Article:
The holding in the Johnson case was followed in Wicklund v. Plymouth E. School Dist., 37 Cal.App.2d 252, 99 P.2d 314. In that case, in interpreting the claims statute contained in section 2.801 of the School Code, the court stated (37 Cal.App.2d at page 254, 99 P.2d at page 315): “The statute makes no exception whatever, based upon the physical incapacity of the claimant during the said period. Whether the injury is continuous or not, is immaterial. The claim must be filed within ninety days from the date of the ‘accident’, irrespective of the nature of the injuries received. This does not mean ninety days from the date when the full result of the injuries were ascertained, or from the date of recovery from such injuries. It is a familiar rule that where a right of recovery is purely statutory and is granted upon conditions, one who seeks to enforce the right must by allegation and proof bring himself clearly within the conditions. Johnson case, supra.

“It is true, as pointed out by appellant, this holding may, in some cases, work a real hardship. If it does result in an injustice and is too onerous, that is a matter of legislative concern, and not judicial interpretation. The complaint shows that appellant failed to file her claim within the time provided by the School Code, and hence it did not state a cause of action.”

It has also been held that the claims statute involved in the Johnson case is applicable even though the injured person is a minor. Phillips v. County of Los Angeles, 140 Cal.App. 78, 35 P.2d 187; Myers v. Hopland U. E. School Dist., 6 Cal.App.2d 590, 44 P.2d 654.

These cases establish the rule that the claims statute contained in the general state law does not impliedly except disability, whether that disability be physical, or because of minority.

It is true that all of the above cases dealt with claims against public agencies for torts committed by employees while performing a governmental function. The liability was therefore purely statutory. Appellant urges that where the liability for injuries would exist at common law for torts of a public agency committed by employees while acting in a proprietary capacity, as in the instant case, and the liability is not purely statutory, the claims provision should be applied less strictly. Appellant concedes, however, as already pointed out, that the charter provision is applicable to claims arising out of torts committed by governmental employees while performing a proprietary function. If a city has power to pass such a charter provision, and it must be and is conceded that it has, then no legal reason has been suggested why such charter provision should be interpreted differently from the general state statute applicable to governmental agencies for torts committed in a governmental capacity.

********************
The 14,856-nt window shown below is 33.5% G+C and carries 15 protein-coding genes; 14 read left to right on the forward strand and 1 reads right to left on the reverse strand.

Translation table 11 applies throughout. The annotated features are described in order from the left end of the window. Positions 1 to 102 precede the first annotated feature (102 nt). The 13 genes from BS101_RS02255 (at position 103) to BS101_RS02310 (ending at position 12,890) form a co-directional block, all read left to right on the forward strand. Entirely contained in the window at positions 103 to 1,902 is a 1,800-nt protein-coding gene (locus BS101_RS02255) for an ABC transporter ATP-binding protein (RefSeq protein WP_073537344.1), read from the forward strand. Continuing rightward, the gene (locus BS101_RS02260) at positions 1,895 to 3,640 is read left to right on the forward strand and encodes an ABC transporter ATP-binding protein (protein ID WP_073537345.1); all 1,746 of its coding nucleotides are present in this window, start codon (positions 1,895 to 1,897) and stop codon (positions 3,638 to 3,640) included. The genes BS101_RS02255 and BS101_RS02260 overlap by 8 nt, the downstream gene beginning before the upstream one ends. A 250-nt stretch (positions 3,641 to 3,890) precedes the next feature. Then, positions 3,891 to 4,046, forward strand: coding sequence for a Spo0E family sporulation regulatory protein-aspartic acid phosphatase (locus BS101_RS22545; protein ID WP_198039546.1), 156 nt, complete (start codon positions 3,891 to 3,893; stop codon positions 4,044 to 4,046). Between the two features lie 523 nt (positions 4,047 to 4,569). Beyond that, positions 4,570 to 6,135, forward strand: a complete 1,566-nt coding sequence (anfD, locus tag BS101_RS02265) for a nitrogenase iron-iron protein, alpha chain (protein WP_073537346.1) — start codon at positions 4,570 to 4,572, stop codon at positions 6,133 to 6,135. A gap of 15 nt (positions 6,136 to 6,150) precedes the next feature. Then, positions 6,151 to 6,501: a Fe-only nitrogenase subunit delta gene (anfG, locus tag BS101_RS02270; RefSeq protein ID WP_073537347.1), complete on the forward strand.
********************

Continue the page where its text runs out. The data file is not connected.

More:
The second contention of appellant is that literal compliance with the charter provision should not be exacted where, as alleged here, the officers of the city, including the controller, with whom the claim must be filed, had full knowledge of the accident. It is now well–settled law that officers of a governmental agency cannot, by their actions, waive compliance with a claims statute, nor can they estop the governmental agency from setting up the defense of failure to file a claim. Their actual knowledge does not estop the governmental agency, or relieve the injured person from filing a claim. Kline v. San Francisco U. School Dist., 40 Cal.App.2d 174, 104 P.2d 661, 105 P.2d 362; Cooper v. County of Butte, 17 Cal.App.2d 43, 61 P.2d 516; Johnson v. City of Glendale, supra.

The rule requiring the filing of a claim even where the plaintiff is, because of the accident, mentally or physically incapacitated, is undoubtedly a harsh one. However, once it is conceded that a governmental agency has power to pass such a statute with or without exceptions to its operation, then the matter becomes a problem of legislative policy with which the courts may not interfere.

The judgment appealed from is affirmed.

PETERS, Presiding Justice.

KNIGHT, and WARD, JJ., concurred.